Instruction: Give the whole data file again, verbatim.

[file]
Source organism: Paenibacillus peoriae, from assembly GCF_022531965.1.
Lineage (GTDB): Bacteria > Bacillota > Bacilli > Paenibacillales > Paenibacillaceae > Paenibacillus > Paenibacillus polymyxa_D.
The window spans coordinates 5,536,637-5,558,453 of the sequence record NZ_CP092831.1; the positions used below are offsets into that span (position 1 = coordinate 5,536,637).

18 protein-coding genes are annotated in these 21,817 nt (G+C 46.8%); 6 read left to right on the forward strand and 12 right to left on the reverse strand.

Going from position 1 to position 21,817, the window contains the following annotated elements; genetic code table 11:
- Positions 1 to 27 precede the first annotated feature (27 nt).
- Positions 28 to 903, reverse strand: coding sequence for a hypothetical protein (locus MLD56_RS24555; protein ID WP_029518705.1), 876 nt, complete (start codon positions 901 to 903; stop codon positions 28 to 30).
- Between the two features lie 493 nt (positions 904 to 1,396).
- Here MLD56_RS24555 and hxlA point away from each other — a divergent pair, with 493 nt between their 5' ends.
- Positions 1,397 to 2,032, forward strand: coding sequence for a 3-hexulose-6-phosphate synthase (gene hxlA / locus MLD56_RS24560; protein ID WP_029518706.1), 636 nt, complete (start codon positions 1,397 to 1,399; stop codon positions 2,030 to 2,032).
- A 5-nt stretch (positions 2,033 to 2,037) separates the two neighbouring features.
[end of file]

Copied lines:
Source organism: Paenibacillus peoriae, from assembly GCF_022531965.1.
Lineage (GTDB): Bacteria > Bacillota > Bacilli > Paenibacillales > Paenibacillaceae > Paenibacillus > Paenibacillus polymyxa_D.
The window spans coordinates 5,536,637-5,558,453 of the sequence record NZ_CP092831.1; the positions used below are offsets into that span (position 1 = coordinate 5,536,637).

18 protein-coding genes are annotated in these 21,817 nt (G+C 46.8%); 6 read left to right on the forward strand and 12 right to left on the reverse strand.

Going from position 1 to position 21,817, the window contains the following annotated elements; genetic code table 11:
- Positions 1 to 27 precede the first annotated feature (27 nt).
- Positions 28 to 903, reverse strand: coding sequence for a hypothetical protein (locus MLD56_RS24555; protein ID WP_029518705.1), 876 nt, complete (start codon positions 901 to 903; stop codon positions 28 to 30).
- Between the two features lie 493 nt (positions 904 to 1,396).
- Here MLD56_RS24555 and hxlA point away from each other — a divergent pair, with 493 nt between their 5' ends.
- Positions 1,397 to 2,032, forward strand: coding sequence for a 3-hexulose-6-phosphate synthase (gene hxlA / locus MLD56_RS24560; protein ID WP_029518706.1), 636 nt, complete (start codon positions 1,397 to 1,399; stop codon positions 2,030 to 2,032).
- A 5-nt stretch (positions 2,033 to 2,037) separates the two neighbouring features.